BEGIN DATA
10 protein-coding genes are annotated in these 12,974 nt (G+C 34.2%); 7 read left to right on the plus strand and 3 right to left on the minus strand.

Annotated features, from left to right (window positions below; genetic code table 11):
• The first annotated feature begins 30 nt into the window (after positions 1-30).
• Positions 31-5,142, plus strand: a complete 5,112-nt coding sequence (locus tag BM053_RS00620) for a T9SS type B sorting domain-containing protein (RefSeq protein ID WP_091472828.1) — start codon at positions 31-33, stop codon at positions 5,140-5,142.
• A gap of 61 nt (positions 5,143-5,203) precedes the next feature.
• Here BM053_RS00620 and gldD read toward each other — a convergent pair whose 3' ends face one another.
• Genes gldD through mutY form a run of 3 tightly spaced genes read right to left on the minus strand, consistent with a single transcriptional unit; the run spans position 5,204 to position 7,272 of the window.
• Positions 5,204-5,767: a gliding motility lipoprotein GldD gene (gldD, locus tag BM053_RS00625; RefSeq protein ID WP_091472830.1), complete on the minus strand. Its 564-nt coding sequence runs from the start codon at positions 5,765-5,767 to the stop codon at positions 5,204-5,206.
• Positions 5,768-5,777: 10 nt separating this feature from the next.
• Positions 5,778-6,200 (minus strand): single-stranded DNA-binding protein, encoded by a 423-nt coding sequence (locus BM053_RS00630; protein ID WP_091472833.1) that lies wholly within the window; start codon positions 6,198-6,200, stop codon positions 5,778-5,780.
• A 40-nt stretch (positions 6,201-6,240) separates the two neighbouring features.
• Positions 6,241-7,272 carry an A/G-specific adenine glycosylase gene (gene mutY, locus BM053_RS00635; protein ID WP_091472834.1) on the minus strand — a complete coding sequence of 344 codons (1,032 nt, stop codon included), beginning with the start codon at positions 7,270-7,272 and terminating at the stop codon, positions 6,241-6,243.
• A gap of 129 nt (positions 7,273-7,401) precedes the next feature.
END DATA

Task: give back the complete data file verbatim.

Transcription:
10 protein-coding genes are annotated in these 12,974 nt (G+C 34.2%); 7 read left to right on the plus strand and 3 right to left on the minus strand.

Annotated features, from left to right (window positions below; genetic code table 11):
• The first annotated feature begins 30 nt into the window (after positions 1-30).
• Positions 31-5,142, plus strand: a complete 5,112-nt coding sequence (locus tag BM053_RS00620) for a T9SS type B sorting domain-containing protein (RefSeq protein ID WP_091472828.1) — start codon at positions 31-33, stop codon at positions 5,140-5,142.
• A gap of 61 nt (positions 5,143-5,203) precedes the next feature.
• Here BM053_RS00620 and gldD read toward each other — a convergent pair whose 3' ends face one another.
• Genes gldD through mutY form a run of 3 tightly spaced genes read right to left on the minus strand, consistent with a single transcriptional unit; the run spans position 5,204 to position 7,272 of the window.
• Positions 5,204-5,767: a gliding motility lipoprotein GldD gene (gldD, locus tag BM053_RS00625; RefSeq protein ID WP_091472830.1), complete on the minus strand. Its 564-nt coding sequence runs from the start codon at positions 5,765-5,767 to the stop codon at positions 5,204-5,206.
• Positions 5,768-5,777: 10 nt separating this feature from the next.
• Positions 5,778-6,200 (minus strand): single-stranded DNA-binding protein, encoded by a 423-nt coding sequence (locus BM053_RS00630; protein ID WP_091472833.1) that lies wholly within the window; start codon positions 6,198-6,200, stop codon positions 5,778-5,780.
• A 40-nt stretch (positions 6,201-6,240) separates the two neighbouring features.
• Positions 6,241-7,272 carry an A/G-specific adenine glycosylase gene (gene mutY, locus BM053_RS00635; protein ID WP_091472834.1) on the minus strand — a complete coding sequence of 344 codons (1,032 nt, stop codon included), beginning with the start codon at positions 7,270-7,272 and terminating at the stop codon, positions 6,241-6,243.
• A gap of 129 nt (positions 7,273-7,401) precedes the next feature.